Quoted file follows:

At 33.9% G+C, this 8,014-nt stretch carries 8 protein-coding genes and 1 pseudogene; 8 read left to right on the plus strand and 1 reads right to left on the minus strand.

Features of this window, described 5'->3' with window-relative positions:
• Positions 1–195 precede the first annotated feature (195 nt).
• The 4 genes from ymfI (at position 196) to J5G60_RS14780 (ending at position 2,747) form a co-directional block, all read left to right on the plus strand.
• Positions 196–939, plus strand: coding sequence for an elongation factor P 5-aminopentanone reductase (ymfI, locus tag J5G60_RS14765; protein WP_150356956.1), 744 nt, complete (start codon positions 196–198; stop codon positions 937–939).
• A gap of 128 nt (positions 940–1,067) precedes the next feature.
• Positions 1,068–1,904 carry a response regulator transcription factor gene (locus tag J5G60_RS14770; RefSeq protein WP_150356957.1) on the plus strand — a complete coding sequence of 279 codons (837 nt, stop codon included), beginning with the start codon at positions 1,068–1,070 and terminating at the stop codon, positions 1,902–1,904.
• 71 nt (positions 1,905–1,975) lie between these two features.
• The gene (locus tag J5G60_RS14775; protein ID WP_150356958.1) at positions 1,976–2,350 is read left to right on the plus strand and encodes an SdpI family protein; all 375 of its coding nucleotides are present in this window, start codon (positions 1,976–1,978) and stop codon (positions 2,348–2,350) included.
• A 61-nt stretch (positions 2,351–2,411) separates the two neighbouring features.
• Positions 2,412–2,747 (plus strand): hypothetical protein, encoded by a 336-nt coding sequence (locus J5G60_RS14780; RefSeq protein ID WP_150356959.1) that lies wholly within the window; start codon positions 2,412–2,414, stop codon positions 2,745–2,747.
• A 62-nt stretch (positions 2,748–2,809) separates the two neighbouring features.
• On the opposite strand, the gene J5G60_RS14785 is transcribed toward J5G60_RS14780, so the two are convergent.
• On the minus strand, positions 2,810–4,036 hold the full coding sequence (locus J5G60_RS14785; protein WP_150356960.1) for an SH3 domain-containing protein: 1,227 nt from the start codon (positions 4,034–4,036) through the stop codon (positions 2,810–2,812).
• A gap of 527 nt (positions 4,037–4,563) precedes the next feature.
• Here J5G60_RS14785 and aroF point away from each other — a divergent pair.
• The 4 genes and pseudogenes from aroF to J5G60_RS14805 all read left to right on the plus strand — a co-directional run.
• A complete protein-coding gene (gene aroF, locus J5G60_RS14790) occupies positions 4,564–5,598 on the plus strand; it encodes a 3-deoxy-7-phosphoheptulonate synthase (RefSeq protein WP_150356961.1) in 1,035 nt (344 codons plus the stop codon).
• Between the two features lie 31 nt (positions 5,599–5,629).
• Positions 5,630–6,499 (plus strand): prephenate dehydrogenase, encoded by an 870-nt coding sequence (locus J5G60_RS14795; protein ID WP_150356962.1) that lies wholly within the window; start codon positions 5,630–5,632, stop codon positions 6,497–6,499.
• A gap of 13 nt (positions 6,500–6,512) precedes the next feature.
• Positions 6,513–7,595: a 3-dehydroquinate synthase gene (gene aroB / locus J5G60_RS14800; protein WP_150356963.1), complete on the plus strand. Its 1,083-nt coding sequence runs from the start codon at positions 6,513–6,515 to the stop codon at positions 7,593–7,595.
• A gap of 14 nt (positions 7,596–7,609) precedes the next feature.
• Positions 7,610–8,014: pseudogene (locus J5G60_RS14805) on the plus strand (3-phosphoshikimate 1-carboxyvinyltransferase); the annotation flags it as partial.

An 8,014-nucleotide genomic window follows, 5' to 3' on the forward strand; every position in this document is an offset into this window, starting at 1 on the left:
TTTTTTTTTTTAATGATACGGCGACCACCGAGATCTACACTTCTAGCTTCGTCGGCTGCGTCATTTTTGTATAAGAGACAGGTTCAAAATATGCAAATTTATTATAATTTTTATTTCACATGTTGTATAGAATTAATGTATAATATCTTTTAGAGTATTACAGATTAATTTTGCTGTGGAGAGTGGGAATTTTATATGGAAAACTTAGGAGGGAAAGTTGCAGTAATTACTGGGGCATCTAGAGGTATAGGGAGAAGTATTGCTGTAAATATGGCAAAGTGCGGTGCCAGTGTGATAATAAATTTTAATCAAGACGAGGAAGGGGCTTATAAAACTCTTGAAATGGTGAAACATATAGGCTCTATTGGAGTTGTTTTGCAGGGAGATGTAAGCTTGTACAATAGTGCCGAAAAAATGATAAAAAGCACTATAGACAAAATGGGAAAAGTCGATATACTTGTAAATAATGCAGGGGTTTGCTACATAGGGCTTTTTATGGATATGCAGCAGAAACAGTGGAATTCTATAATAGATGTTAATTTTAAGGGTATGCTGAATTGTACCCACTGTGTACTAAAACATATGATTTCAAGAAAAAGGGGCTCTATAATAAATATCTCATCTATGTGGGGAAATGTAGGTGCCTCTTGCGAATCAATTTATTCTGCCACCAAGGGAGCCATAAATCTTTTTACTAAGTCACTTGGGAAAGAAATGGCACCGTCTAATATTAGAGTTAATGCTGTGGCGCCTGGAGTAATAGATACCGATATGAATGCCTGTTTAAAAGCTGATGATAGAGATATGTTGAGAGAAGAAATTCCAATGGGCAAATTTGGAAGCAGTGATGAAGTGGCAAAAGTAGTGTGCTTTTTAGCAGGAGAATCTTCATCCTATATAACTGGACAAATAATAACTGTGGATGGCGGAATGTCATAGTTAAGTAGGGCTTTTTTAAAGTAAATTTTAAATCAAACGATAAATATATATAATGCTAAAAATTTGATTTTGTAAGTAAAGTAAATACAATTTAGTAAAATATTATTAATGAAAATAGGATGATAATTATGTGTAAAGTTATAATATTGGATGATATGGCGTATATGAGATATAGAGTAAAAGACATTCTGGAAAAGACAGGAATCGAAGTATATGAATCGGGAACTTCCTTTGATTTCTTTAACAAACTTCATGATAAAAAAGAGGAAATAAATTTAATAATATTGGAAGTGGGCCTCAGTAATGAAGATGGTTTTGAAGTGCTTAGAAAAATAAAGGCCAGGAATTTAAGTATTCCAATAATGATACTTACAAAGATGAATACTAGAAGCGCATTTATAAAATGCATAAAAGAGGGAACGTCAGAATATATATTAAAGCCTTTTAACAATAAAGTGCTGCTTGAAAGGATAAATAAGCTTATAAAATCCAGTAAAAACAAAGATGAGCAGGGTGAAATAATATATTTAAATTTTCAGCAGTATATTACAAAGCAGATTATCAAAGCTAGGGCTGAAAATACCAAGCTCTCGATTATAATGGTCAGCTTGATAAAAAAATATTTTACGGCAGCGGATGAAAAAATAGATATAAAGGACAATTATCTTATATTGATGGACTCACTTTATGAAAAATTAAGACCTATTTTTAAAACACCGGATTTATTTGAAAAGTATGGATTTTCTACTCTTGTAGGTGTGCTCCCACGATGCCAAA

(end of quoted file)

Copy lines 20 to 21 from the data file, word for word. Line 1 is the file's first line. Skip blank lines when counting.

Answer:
• Positions 5,630–6,499 (plus strand): prephenate dehydrogenase, encoded by an 870-nt coding sequence (locus J5G60_RS14795; protein ID WP_150356962.1) that lies wholly within the window; start codon positions 5,630–5,632, stop codon positions 6,497–6,499.
• A gap of 13 nt (positions 6,500–6,512) precedes the next feature.